Fraud Tops US Crypto Customer Complaints To CFPB

November 11, 2022
The US Consumer Financial Protection Bureau (CFPB) has for the first time looked at consumer complaints related to cryptocurrencies and found that fraud and transaction issues pose significant problems.

The US Consumer Financial Protection Bureau (CFPB) has for the first time looked at consumer complaints related to cryptocurrencies and found that fraud and transaction issues pose significant problems.

The fierce, and sometimes controversial, protector of financial consumer rights, which has gained a number of political opponents during the past year partly due to its aggressive campaign against hidden bank fees, has now joined other US federal financial regulators in looking into the risks associated with the use of cryptocurrencies.

In a bulletin published yesterday (November 10), the CFPB analysed consumer complaints related to crypto and concluded that the complaints “strongly suggest that consumers are at risk when seeking to acquire or transact with crypto assets.”

“Our analysis of consumer complaints suggests that bad actors are leveraging crypto-assets to perpetrate fraud on the public,” said CFPB director Rohit Chopra. 

“Americans are also reporting transaction problems, frozen accounts, and lost savings when it comes to crypto-assets,” the director added stressing that his agency “will continue our work to keep the payments system safe from fraudsters targeting Americans.”

In recent years, traditional financial institutions have increasingly started to offer consumers some kind of cryptocurrency product. These products range from credit, debit and prepaid cards offering rewards in crypto assets, to person-to-person (P2P) platforms enabling crypto payments.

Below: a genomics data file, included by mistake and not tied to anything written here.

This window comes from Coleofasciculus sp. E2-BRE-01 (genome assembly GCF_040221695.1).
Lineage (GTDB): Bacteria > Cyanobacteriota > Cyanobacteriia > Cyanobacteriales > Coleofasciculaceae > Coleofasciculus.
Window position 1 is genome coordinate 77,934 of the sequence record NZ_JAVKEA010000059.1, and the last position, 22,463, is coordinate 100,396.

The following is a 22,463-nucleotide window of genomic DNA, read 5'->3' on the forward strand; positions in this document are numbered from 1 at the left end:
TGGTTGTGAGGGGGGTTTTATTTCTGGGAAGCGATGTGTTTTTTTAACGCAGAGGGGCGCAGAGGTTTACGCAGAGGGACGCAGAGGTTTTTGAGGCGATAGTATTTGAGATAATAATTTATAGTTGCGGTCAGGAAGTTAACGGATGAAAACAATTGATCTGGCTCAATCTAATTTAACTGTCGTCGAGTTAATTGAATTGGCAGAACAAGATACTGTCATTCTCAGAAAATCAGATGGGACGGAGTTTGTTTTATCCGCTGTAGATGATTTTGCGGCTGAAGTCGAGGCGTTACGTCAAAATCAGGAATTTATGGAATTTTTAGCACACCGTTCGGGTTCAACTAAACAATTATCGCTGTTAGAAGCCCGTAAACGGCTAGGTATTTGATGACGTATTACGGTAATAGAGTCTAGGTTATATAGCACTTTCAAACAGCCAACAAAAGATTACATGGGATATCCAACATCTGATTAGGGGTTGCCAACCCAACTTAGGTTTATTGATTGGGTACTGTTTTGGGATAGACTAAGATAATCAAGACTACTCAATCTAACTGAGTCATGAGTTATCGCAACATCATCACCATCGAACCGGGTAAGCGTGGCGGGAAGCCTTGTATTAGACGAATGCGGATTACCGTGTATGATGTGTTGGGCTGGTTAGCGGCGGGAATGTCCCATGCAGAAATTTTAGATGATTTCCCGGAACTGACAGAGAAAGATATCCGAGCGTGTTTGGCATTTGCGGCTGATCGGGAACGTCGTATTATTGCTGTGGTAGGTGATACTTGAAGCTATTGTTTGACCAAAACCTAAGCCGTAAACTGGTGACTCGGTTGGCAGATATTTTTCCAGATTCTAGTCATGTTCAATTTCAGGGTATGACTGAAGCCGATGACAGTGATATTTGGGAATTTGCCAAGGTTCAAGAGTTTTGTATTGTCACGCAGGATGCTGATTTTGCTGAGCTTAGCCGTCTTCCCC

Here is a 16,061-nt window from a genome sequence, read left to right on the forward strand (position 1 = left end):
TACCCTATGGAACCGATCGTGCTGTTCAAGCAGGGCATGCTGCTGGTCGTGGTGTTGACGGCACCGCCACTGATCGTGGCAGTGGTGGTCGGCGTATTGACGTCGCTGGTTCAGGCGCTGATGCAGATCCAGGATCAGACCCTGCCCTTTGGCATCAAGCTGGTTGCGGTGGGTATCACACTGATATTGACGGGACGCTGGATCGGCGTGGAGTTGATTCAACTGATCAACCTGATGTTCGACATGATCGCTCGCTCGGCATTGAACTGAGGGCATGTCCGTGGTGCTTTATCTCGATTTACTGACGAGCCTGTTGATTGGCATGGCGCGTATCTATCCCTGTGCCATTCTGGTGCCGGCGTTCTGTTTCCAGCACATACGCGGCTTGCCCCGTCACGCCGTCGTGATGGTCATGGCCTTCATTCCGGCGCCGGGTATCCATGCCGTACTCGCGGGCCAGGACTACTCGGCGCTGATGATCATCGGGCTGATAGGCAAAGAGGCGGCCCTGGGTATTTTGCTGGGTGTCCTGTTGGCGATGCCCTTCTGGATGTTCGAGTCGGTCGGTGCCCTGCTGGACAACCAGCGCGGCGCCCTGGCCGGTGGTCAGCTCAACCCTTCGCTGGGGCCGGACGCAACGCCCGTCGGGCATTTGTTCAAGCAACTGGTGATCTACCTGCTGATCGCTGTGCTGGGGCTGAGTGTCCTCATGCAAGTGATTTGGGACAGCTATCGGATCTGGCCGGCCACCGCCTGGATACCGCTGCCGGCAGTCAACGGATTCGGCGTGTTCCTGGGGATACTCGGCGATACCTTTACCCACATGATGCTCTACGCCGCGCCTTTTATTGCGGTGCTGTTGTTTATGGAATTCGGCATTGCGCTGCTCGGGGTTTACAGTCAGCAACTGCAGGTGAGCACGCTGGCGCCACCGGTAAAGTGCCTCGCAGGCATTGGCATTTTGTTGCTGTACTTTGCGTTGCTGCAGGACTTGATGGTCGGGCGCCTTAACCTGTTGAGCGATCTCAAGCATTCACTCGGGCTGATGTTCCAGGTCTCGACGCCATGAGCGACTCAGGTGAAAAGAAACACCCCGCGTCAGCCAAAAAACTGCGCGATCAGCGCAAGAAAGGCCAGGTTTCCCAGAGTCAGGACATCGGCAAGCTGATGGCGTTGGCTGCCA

With the availability of these offerings increasing, so too has the number of consumer complaints received by the CFPB. In total, the agency received over 8,300 complaints between October 2018 and September 2022, with the greatest number of complaints coming from California.

The most common issue facing American crypto users was fraud and scams (40 percent), which was followed by transaction issues, such as the money not being available when promised (16 percent), other transaction problems (25 percent) and other service problems (12 percent).

Source: CFPB bulletin

Consumers have also complained about unexpected fees or hidden costs, something the CFPB typically labels as “junk fees”, and problems with crypto credit, prepaid and debit cards.

For example, in some cases, consumers were unable to make purchases using these cards. Other consumers had issues closing their accounts, receiving the promised rewards or were not reimbursed after a fraudulent transaction.

The CFPB also received complaints about a wide range of account access and dispute resolution issues, such as indefinite account freezes during platform bankruptcies, hours-long platform outages, difficulty executing transactions and poor customer service.

No accountability

A common theme that the CFPB spotted, turning up in all different kinds of complaints, was the challenges facing consumers when they sought to hold companies accountable.

In situations where a consumer is facing a technical issue or a problem accessing their account, the agency said they often get help, even if they need to wait a long time to do so. However, in situations where consumers’ assets were stolen or they had their accounts hacked, they are often turned away.

In other cases that do not involve fraud or technical issues, the CFPB says companies sometimes cite “boilerplate” user agreement language to shake off responsibility.

The agency also noted that the number of crypto complaints appears to increase when the price of bitcoin and other crypto assets increases.

Although the bulletin only offers an overall analysis of consumer complaints, complaints often serve as a starting point for the CFPB to look into violations of consumer protection laws and take action if it sees the potential for large-scale harm to consumers.

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